This is a gem, a real piece of Americana. It should be released as DVD in single film format and then it should also be released as at least a 2 or 3 movie set. The purely American character of each of the films is touching, and for those of us who lived in the United States in the immediate post-war years, it is specific to our experiences as we watched our parents try to adapt to that life. It has been 25 years since I have seen this movie---it has become a fond memory of mine and each time I see A Christmas Story, I am regretful that its companion stories have been left on the shelf. The Great American Fourth of July and Other Disasters needs to be offered to us now---our thirst for it is overwhelming.
I have not seen this since I stumbled upon it almost 20 years ago at age 11. A very clever film highlighting major events in a few months of a teenager's life in Indiana (as i remember it). I think the self-narration and exaggerated dream/narration sequences were groundbreaking humor at the time, used now by everything from The Wonder Years to Ally McBeal. No clue where I could get a copy of this now. Perhaps PBS will show it again.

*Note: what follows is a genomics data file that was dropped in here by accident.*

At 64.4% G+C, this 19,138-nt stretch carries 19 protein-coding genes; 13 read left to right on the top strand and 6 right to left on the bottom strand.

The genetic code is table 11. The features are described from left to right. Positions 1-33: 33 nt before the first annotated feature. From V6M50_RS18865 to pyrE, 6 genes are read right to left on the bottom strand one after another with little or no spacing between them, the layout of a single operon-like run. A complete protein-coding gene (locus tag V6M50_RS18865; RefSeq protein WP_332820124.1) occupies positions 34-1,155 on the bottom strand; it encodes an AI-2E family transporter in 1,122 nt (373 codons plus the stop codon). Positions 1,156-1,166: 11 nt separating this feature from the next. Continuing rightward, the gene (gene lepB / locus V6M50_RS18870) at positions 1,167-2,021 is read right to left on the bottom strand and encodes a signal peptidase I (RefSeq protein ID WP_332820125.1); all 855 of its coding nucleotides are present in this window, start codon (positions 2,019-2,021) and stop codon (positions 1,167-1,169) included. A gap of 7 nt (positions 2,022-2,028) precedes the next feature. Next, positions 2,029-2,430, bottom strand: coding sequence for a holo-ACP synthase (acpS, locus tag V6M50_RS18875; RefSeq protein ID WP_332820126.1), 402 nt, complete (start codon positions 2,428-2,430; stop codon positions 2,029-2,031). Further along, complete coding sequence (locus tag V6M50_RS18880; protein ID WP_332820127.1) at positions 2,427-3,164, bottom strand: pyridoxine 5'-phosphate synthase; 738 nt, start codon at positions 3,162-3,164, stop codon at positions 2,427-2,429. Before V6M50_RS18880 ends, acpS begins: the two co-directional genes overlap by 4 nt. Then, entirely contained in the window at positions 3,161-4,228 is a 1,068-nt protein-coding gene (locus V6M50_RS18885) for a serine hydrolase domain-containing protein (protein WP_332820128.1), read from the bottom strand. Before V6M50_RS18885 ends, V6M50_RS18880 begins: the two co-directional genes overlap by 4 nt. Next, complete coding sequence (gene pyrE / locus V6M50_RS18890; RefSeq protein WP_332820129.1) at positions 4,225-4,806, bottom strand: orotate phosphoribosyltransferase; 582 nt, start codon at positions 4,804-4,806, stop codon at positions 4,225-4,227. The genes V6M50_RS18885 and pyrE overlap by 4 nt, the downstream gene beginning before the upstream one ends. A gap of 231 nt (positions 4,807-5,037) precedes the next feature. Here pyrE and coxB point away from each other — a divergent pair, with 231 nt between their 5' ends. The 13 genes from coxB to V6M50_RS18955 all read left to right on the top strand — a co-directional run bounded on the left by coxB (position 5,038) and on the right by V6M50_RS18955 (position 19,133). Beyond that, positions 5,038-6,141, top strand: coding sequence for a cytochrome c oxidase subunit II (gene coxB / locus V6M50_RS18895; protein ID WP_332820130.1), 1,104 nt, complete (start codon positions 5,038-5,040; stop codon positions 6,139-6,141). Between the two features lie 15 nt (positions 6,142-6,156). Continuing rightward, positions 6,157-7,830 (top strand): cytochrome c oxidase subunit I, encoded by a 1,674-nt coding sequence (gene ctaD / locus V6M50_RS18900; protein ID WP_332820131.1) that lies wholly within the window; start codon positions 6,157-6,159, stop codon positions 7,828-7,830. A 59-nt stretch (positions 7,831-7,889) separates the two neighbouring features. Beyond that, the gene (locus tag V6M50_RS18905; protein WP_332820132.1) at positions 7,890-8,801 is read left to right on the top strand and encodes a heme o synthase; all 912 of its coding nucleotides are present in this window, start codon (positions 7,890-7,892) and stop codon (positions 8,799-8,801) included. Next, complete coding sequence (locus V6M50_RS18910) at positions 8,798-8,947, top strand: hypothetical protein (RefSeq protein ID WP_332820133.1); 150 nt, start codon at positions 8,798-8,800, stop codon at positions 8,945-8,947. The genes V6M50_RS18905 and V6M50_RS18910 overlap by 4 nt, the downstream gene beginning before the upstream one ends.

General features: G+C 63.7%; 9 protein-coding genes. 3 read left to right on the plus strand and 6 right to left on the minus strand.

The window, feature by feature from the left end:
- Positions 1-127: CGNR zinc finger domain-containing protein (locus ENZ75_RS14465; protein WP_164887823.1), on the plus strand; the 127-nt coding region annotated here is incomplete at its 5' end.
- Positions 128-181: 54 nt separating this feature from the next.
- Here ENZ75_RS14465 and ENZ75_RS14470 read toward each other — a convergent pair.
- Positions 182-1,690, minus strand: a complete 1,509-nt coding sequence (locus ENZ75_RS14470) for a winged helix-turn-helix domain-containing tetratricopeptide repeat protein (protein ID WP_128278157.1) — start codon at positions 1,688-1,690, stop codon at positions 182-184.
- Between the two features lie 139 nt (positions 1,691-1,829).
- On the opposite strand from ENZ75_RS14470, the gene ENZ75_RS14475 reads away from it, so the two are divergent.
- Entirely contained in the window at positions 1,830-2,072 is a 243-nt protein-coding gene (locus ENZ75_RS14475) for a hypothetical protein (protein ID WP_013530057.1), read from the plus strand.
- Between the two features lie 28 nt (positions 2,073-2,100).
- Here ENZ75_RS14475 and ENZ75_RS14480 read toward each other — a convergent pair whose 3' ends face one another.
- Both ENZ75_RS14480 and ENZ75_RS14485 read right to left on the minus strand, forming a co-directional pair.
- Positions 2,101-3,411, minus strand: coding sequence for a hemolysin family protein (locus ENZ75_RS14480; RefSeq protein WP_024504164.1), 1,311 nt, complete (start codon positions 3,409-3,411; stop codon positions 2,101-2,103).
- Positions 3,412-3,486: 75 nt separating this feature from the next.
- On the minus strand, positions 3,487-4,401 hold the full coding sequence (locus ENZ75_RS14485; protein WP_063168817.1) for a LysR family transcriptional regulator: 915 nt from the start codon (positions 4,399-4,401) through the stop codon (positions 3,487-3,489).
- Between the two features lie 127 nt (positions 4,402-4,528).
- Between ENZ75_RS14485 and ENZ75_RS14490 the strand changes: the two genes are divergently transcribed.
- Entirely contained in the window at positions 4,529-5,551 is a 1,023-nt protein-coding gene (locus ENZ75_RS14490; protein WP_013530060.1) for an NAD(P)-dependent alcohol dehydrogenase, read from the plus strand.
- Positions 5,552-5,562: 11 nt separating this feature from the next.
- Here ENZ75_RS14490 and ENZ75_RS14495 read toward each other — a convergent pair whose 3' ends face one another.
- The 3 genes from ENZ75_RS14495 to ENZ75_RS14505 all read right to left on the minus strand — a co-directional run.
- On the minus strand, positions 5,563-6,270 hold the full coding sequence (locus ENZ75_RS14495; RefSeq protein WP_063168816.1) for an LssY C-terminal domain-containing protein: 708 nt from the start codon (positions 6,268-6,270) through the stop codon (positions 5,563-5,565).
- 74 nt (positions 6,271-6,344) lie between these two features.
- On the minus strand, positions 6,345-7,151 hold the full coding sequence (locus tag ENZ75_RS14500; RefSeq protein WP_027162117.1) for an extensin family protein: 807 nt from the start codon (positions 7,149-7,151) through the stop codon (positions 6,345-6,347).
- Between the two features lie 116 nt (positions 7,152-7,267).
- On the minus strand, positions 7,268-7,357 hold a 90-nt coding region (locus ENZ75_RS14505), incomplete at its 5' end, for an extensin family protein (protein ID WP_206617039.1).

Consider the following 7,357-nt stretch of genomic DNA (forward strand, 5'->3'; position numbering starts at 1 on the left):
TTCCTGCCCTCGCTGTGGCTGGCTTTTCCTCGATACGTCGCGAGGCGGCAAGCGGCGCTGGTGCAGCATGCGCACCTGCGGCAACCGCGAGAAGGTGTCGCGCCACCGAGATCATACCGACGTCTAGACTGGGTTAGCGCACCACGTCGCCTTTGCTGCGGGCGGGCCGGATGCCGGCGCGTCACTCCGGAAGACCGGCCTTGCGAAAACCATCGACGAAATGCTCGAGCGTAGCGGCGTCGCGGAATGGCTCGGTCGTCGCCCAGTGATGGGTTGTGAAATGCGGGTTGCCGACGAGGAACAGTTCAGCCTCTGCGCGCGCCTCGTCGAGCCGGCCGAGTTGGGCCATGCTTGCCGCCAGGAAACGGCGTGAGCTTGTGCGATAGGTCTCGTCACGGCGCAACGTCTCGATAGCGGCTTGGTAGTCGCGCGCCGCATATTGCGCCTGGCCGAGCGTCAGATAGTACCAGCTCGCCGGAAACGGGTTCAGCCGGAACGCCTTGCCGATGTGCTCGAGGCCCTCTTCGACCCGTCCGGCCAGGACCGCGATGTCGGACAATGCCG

This follow-up to the achingly funny Phantom of the Open Hearth does
not disappoint in the least with its subversively good natured look at
the Fourth of July according to Jean Shephard. Shephard again narrates
a story of growing up in his Midwestern Indiana home around the
oppressive presence of fire eating, smoke belching steel mills with
nostalgic comic resignation. As in the last film the story centers
around an American rite of passage along with a variety of funny
subplots involving the devious or otherwise machinations of a drunk and
a drum major, a blind date of life changing proportion and an infinite
amount of wash clothes.